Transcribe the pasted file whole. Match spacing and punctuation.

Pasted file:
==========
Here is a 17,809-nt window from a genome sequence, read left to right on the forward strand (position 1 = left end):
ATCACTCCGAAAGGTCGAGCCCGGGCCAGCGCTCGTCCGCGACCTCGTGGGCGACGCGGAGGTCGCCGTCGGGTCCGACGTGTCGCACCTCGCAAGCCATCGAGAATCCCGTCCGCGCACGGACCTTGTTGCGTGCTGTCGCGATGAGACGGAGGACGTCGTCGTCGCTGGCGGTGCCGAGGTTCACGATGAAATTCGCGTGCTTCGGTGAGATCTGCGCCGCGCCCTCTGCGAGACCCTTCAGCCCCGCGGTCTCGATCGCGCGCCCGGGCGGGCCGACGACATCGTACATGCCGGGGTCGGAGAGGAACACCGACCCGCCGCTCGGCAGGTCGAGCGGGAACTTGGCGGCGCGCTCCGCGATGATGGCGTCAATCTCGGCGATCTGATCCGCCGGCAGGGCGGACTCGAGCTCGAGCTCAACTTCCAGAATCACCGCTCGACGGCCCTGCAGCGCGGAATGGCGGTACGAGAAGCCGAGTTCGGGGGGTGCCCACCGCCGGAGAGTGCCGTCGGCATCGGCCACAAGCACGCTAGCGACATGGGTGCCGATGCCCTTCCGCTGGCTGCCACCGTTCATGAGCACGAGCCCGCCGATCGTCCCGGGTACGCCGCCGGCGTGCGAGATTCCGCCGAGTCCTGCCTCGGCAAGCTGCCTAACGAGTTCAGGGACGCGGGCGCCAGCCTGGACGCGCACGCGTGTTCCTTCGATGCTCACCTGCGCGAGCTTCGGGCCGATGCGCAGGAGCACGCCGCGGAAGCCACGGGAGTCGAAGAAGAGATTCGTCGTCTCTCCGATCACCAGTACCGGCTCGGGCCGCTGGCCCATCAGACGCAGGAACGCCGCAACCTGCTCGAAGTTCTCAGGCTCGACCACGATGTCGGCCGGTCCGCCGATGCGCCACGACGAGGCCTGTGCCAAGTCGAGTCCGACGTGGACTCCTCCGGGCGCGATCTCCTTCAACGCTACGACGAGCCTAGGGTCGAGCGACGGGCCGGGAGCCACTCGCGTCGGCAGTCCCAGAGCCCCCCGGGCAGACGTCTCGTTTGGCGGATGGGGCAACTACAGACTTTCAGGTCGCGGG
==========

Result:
Here is a 17,809-nt window from a genome sequence, read left to right on the forward strand (position 1 = left end):
ATCACTCCGAAAGGTCGAGCCCGGGCCAGCGCTCGTCCGCGACCTCGTGGGCGACGCGGAGGTCGCCGTCGGGTCCGACGTGTCGCACCTCGCAAGCCATCGAGAATCCCGTCCGCGCACGGACCTTGTTGCGTGCTGTCGCGATGAGACGGAGGACGTCGTCGTCGCTGGCGGTGCCGAGGTTCACGATGAAATTCGCGTGCTTCGGTGAGATCTGCGCCGCGCCCTCTGCGAGACCCTTCAGCCCCGCGGTCTCGATCGCGCGCCCGGGCGGGCCGACGACATCGTACATGCCGGGGTCGGAGAGGAACACCGACCCGCCGCTCGGCAGGTCGAGCGGGAACTTGGCGGCGCGCTCCGCGATGATGGCGTCAATCTCGGCGATCTGATCCGCCGGCAGGGCGGACTCGAGCTCGAGCTCAACTTCCAGAATCACCGCTCGACGGCCCTGCAGCGCGGAATGGCGGTACGAGAAGCCGAGTTCGGGGGGTGCCCACCGCCGGAGAGTGCCGTCGGCATCGGCCACAAGCACGCTAGCGACATGGGTGCCGATGCCCTTCCGCTGGCTGCCACCGTTCATGAGCACGAGCCCGCCGATCGTCCCGGGTACGCCGCCGGCGTGCGAGATTCCGCCGAGTCCTGCCTCGGCAAGCTGCCTAACGAGTTCAGGGACGCGGGCGCCAGCCTGGACGCGCACGCGTGTTCCTTCGATGCTCACCTGCGCGAGCTTCGGGCCGATGCGCAGGAGCACGCCGCGGAAGCCACGGGAGTCGAAGAAGAGATTCGTCGTCTCTCCGATCACCAGTACCGGCTCGGGCCGCTGGCCCATCAGACGCAGGAACGCCGCAACCTGCTCGAAGTTCTCAGGCTCGACCACGATGTCGGCCGGTCCGCCGATGCGCCACGACGAGGCCTGTGCCAAGTCGAGTCCGACGTGGACTCCTCCGGGCGCGATCTCCTTCAACGCTACGACGAGCCTAGGGTCGAGCGACGGGCCGGGAGCCACTCGCGTCGGCAGTCCCAGAGCCCCCCGGGCAGACGTCTCGTTTGGCGGATGGGGCAACTACAGACTTTCAGGTCGCGGG